Authentic Movement in Grief Work by Germaine Fraser
I read in the Connections page of the community website you’re looking for experience or research on how others are using AM in grief work. I am one of the editors of the AM community blog and make my living as a conventional/holistic bedside-care RN in a northeastern hospital.
My hospital was deeply affected by the Haitian earthquake as we have many staff that are Haitian. I am trained in Critical Intervention Stress Management (CISM) and did several grief groups over the last 2 wks.
In spite of the conservative nature of most hospitals, I found my AM practice very beneficial, indirectly and directly. The deep listening skills cultivated in AM over two decades served me well during the sessions listening to the catastrophic experiences of my coworkers. In the sessions, I noted lots of respectful silences and stillness, sensing this as extremely supportive to the entire group. Granted, deep listening is not solely the auspices of AM, still I attribute its influence indirectly impacting those sessions. Watching body language and movement, even how people aligned themselves in relation to each other was very interesting (in one group in a circle, participants chose to sit in a semi circle not across from each other). I found a home-spun version of the form in the experience of debriefing myself after the sessions doing AM in my rather small living room space (circumstances are never ideal, are they, but inevitably don't really matter when one has intention).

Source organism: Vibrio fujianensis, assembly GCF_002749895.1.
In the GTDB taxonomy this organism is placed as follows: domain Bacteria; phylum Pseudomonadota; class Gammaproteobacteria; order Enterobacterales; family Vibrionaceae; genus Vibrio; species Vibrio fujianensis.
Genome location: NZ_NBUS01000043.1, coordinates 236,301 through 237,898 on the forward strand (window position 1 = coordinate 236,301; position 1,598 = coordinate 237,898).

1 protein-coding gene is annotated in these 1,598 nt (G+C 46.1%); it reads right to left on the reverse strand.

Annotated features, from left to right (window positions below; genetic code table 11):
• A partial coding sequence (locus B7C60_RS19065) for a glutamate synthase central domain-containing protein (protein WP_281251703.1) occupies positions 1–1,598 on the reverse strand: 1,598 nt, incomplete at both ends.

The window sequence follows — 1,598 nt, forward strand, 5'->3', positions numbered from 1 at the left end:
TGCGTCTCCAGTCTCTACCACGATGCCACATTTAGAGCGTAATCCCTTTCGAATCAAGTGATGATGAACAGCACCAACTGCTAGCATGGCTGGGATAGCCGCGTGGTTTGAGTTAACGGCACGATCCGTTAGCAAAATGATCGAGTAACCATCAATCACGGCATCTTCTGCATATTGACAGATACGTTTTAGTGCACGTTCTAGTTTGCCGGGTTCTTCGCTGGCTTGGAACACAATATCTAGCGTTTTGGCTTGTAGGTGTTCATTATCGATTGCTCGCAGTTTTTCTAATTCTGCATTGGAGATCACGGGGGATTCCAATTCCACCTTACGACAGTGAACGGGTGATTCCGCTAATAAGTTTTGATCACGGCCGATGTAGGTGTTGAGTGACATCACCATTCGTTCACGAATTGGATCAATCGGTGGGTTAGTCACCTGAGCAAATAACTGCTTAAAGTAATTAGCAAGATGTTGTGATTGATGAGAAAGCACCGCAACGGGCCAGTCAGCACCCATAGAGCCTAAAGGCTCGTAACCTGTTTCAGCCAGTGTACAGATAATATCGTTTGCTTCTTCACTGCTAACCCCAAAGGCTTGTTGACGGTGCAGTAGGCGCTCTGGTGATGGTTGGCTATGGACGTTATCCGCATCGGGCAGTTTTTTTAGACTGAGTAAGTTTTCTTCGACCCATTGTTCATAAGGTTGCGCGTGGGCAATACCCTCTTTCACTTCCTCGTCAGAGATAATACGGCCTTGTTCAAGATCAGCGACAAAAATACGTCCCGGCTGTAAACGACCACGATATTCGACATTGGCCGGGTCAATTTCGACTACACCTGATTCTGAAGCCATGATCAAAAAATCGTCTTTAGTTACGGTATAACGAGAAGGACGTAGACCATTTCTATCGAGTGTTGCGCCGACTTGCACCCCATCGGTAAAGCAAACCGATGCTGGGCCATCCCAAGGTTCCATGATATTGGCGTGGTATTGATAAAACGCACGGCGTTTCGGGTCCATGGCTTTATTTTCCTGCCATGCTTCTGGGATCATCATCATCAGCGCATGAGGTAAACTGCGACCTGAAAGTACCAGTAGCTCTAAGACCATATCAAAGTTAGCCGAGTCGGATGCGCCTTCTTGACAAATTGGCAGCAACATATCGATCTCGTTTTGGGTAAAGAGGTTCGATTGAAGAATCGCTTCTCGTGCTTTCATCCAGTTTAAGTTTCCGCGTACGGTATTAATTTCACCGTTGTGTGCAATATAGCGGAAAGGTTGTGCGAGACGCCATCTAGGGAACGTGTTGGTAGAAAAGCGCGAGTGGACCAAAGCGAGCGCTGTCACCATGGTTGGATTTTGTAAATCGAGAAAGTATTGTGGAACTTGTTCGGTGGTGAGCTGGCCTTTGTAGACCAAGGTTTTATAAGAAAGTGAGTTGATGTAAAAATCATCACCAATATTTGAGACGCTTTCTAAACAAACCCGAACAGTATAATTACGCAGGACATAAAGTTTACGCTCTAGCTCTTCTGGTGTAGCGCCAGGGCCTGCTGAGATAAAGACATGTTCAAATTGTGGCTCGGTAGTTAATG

Lighting a candle as my witness, I set a personal intention of caring for myself after witnessing the devastating testimony. I moved, breathed and sounded as I needed to to help me process the very intense work. It was very healing. An unplanned AM experience was finding myself at the end of the week at a live Afro-Cuban music concert in a small and intimate cafe, in the darkened room toward the back, releasing through my hands and torso what I'm sure was residue of the earlier grief experience. Eyes closed sitting next to an AM friend, I just let it move. The expression was contained to my immediate seated self at a table, but again, despite the circumstantial limitations, it rocked. Very cool. Very healing. My main impression of this experience was the softness and incredible articulation of my hands, how receptive and open and responsive they were/are. They waited and listened, skimmed each other repeatedly and opened their humbled, magnificent soles/souls to themselves and to the world so gently, patiently and with a great deal of love. – All to an amazing Afro-Cuban beat!